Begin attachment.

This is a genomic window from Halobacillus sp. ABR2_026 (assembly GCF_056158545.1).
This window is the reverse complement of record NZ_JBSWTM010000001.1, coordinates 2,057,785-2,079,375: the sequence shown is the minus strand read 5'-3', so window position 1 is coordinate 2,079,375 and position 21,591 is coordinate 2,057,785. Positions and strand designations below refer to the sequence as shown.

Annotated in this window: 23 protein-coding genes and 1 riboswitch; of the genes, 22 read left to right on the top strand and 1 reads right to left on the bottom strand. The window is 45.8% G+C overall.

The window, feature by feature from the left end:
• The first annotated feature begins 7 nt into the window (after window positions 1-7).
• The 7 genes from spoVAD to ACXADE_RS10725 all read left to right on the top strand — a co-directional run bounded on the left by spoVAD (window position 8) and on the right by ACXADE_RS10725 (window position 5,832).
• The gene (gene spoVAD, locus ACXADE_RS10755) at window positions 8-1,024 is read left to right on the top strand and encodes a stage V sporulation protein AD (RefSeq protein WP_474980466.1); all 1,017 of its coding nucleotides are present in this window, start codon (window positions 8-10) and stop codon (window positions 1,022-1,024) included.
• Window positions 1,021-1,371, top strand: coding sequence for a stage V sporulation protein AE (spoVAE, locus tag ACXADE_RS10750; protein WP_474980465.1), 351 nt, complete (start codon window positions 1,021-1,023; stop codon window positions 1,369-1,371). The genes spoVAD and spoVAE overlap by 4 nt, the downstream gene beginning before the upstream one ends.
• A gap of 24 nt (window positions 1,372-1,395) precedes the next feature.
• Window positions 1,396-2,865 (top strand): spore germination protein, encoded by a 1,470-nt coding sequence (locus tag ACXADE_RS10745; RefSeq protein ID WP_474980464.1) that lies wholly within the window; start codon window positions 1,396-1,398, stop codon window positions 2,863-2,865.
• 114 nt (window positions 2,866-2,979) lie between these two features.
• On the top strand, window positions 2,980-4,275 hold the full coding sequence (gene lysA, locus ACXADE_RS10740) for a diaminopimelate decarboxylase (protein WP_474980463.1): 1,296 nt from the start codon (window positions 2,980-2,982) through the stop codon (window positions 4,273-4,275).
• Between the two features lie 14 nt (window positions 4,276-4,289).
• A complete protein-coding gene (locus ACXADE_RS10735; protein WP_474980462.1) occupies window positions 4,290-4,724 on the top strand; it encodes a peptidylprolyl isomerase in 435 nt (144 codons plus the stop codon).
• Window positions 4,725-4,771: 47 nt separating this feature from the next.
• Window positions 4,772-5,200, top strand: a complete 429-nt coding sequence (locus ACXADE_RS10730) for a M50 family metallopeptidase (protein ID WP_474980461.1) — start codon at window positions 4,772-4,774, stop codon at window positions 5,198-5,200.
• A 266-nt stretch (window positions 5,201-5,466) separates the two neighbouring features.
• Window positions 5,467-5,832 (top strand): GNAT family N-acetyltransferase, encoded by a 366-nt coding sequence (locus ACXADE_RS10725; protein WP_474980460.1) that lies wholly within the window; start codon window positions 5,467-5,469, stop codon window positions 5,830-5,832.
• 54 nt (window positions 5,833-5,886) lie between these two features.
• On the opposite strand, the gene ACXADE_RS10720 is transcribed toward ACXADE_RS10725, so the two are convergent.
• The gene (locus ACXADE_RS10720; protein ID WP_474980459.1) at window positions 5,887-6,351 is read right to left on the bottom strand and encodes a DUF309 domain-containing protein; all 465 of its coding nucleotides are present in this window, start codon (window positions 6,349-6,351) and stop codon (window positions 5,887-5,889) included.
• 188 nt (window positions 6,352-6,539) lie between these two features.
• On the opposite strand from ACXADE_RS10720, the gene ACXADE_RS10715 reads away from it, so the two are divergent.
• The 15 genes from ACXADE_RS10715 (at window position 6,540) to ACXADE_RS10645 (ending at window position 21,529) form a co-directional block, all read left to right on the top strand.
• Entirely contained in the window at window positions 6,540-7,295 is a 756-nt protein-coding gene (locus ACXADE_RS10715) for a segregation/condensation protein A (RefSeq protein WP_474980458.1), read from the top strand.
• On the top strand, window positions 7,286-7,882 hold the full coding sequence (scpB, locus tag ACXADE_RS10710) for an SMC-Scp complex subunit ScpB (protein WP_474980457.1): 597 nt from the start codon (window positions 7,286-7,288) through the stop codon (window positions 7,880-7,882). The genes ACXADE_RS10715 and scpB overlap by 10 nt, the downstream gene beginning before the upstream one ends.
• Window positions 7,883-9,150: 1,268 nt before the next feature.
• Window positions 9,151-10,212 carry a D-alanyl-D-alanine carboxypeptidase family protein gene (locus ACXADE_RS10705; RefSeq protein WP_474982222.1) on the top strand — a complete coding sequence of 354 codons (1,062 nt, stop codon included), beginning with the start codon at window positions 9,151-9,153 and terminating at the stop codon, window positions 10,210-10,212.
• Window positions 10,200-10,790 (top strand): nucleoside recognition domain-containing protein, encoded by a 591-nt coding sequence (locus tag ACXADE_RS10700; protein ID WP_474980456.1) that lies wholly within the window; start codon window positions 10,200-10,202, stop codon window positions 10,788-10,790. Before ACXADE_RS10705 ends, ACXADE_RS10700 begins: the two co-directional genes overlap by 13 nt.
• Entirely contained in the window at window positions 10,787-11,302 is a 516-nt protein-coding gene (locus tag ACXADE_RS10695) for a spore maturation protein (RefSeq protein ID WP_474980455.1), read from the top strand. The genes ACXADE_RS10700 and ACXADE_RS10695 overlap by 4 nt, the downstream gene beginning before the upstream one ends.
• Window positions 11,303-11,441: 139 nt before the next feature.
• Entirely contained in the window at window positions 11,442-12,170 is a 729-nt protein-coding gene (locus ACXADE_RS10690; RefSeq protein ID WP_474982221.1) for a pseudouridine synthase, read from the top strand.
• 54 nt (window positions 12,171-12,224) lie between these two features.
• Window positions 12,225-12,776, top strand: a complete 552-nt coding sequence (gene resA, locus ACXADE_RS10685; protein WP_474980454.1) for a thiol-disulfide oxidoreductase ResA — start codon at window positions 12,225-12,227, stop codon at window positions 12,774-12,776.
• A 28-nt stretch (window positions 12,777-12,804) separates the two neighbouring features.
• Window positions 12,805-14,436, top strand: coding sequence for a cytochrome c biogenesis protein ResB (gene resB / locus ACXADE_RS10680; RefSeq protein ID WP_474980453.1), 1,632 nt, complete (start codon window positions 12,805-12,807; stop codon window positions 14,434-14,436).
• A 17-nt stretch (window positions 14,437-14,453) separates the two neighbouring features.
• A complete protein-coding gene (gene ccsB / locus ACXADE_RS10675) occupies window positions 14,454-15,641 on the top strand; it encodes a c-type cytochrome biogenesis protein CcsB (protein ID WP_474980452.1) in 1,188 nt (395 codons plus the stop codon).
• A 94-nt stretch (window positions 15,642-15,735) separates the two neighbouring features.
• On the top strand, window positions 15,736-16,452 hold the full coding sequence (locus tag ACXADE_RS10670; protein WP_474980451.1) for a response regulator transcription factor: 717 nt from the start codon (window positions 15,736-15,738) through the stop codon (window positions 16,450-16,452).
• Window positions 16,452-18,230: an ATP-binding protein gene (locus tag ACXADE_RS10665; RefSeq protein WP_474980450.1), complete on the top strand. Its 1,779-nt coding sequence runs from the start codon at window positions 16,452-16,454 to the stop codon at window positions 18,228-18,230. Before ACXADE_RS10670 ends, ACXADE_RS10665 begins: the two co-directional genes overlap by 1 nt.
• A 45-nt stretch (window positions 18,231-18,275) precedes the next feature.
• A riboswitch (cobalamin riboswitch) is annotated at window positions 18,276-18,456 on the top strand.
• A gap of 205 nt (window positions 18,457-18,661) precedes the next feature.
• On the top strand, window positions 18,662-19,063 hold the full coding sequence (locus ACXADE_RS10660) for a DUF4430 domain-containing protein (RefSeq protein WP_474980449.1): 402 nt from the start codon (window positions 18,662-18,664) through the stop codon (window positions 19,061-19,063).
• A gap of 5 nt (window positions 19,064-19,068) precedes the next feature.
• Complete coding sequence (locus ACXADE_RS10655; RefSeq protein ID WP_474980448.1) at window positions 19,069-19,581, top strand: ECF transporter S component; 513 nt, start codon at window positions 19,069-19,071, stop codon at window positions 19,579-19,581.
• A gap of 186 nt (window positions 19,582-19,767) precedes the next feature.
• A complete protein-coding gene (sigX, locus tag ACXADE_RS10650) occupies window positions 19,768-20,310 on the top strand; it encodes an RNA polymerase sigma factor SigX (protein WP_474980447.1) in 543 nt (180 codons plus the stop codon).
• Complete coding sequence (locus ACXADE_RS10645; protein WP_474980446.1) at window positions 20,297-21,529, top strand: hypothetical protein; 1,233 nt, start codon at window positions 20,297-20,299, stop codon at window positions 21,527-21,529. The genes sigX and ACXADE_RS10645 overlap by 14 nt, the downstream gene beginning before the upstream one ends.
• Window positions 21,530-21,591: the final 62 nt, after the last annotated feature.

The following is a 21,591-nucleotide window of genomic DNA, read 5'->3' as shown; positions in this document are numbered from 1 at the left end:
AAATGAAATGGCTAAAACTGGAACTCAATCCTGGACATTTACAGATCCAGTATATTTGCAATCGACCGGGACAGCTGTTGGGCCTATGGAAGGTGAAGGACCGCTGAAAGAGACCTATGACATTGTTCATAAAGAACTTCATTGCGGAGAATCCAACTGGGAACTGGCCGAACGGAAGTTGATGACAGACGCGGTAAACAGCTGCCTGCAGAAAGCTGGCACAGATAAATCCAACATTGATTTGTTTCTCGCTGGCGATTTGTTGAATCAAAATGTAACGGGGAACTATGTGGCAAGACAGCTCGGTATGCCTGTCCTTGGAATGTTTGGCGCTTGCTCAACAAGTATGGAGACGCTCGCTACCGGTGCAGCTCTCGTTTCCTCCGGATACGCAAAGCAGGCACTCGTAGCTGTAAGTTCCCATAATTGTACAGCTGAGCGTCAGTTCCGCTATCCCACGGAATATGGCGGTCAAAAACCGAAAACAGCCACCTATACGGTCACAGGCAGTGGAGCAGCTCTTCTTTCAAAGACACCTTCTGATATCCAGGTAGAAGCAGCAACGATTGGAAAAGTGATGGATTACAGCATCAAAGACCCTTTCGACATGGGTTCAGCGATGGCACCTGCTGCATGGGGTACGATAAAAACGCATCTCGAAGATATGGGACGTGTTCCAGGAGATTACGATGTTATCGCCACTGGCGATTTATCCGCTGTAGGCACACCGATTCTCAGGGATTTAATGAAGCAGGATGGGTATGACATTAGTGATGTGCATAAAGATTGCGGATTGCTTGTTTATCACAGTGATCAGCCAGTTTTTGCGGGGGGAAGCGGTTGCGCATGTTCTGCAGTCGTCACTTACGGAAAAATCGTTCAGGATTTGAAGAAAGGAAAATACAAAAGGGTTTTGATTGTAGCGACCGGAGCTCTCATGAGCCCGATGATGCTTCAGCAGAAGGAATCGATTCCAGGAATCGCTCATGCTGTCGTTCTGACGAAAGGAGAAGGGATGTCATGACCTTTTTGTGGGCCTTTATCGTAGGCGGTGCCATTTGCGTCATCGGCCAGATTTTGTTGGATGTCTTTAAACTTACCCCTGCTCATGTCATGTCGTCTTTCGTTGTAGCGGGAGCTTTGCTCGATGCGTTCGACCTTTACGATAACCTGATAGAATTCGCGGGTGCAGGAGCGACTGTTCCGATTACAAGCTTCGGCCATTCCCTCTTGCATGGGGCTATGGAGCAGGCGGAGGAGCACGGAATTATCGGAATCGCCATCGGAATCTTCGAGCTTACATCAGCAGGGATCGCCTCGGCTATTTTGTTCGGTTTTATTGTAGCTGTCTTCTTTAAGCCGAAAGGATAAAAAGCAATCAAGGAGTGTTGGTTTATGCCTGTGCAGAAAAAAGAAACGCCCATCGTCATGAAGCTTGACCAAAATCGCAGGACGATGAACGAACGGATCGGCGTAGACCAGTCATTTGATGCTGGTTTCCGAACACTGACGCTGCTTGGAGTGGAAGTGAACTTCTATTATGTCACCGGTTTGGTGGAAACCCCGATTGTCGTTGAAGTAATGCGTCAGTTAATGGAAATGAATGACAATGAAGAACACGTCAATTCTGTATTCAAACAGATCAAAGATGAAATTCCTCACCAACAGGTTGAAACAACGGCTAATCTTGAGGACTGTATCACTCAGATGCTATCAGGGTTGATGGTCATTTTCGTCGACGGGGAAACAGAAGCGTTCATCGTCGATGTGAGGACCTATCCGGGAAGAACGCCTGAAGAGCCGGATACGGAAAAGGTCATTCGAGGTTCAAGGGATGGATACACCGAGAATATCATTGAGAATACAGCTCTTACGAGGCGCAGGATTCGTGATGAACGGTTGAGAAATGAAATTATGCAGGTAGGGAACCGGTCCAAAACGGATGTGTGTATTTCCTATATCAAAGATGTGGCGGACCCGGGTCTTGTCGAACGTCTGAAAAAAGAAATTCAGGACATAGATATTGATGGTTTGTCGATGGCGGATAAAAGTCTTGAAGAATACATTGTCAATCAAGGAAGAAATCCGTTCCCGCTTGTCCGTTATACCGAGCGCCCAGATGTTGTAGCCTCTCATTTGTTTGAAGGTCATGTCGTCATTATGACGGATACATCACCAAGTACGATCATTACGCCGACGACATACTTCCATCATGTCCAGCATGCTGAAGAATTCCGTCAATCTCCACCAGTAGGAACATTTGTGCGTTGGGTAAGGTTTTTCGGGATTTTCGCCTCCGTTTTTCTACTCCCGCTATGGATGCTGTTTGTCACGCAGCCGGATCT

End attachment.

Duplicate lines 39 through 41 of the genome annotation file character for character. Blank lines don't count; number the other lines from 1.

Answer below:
• A 94-nt stretch (window positions 15,642-15,735) separates the two neighbouring features.
• On the top strand, window positions 15,736-16,452 hold the full coding sequence (locus tag ACXADE_RS10670; protein WP_474980451.1) for a response regulator transcription factor: 717 nt from the start codon (window positions 15,736-15,738) through the stop codon (window positions 16,450-16,452).
• Window positions 16,452-18,230: an ATP-binding protein gene (locus tag ACXADE_RS10665; RefSeq protein WP_474980450.1), complete on the top strand. Its 1,779-nt coding sequence runs from the start codon at window positions 16,452-16,454 to the stop codon at window positions 18,228-18,230. Before ACXADE_RS10670 ends, ACXADE_RS10665 begins: the two co-directional genes overlap by 1 nt.